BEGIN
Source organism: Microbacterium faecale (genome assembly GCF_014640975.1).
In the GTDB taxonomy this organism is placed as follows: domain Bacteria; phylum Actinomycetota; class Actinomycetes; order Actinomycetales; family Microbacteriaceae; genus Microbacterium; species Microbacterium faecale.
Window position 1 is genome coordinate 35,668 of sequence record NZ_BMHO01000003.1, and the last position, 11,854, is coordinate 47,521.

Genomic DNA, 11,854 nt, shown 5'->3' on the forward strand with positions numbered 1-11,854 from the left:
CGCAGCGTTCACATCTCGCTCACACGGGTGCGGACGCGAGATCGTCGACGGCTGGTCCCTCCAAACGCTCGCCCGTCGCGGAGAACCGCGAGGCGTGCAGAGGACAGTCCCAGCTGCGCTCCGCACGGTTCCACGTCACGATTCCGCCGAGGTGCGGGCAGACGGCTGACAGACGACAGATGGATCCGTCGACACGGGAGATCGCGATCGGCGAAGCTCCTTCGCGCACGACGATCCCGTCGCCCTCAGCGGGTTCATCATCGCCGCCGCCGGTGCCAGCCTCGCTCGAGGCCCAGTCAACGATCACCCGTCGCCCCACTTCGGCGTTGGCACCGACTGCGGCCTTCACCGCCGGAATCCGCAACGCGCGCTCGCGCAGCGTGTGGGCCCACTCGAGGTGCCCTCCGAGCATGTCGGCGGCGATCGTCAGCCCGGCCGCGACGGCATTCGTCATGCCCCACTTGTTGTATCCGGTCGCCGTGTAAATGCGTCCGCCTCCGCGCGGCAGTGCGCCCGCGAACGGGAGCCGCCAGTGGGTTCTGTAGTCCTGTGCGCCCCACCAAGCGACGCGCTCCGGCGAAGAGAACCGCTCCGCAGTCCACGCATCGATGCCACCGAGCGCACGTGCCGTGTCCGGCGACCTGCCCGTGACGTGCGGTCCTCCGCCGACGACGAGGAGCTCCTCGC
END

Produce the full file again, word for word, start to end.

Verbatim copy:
Source organism: Microbacterium faecale (genome assembly GCF_014640975.1).
In the GTDB taxonomy this organism is placed as follows: domain Bacteria; phylum Actinomycetota; class Actinomycetes; order Actinomycetales; family Microbacteriaceae; genus Microbacterium; species Microbacterium faecale.
Window position 1 is genome coordinate 35,668 of sequence record NZ_BMHO01000003.1, and the last position, 11,854, is coordinate 47,521.

Genomic DNA, 11,854 nt, shown 5'->3' on the forward strand with positions numbered 1-11,854 from the left:
CGCAGCGTTCACATCTCGCTCACACGGGTGCGGACGCGAGATCGTCGACGGCTGGTCCCTCCAAACGCTCGCCCGTCGCGGAGAACCGCGAGGCGTGCAGAGGACAGTCCCAGCTGCGCTCCGCACGGTTCCACGTCACGATTCCGCCGAGGTGCGGGCAGACGGCTGACAGACGACAGATGGATCCGTCGACACGGGAGATCGCGATCGGCGAAGCTCCTTCGCGCACGACGATCCCGTCGCCCTCAGCGGGTTCATCATCGCCGCCGCCGGTGCCAGCCTCGCTCGAGGCCCAGTCAACGATCACCCGTCGCCCCACTTCGGCGTTGGCACCGACTGCGGCCTTCACCGCCGGAATCCGCAACGCGCGCTCGCGCAGCGTGTGGGCCCACTCGAGGTGCCCTCCGAGCATGTCGGCGGCGATCGTCAGCCCGGCCGCGACGGCATTCGTCATGCCCCACTTGTTGTATCCGGTCGCCGTGTAAATGCGTCCGCCTCCGCGCGGCAGTGCGCCCGCGAACGGGAGCCGCCAGTGGGTTCTGTAGTCCTGTGCGCCCCACCAAGCGACGCGCTCCGGCGAAGAGAACCGCTCCGCAGTCCACGCATCGATGCCACCGAGCGCACGTGCCGTGTCCGGCGACCTGCCCGTGACGTGCGGTCCTCCGCCGACGACGAGGAGCTCCTCGC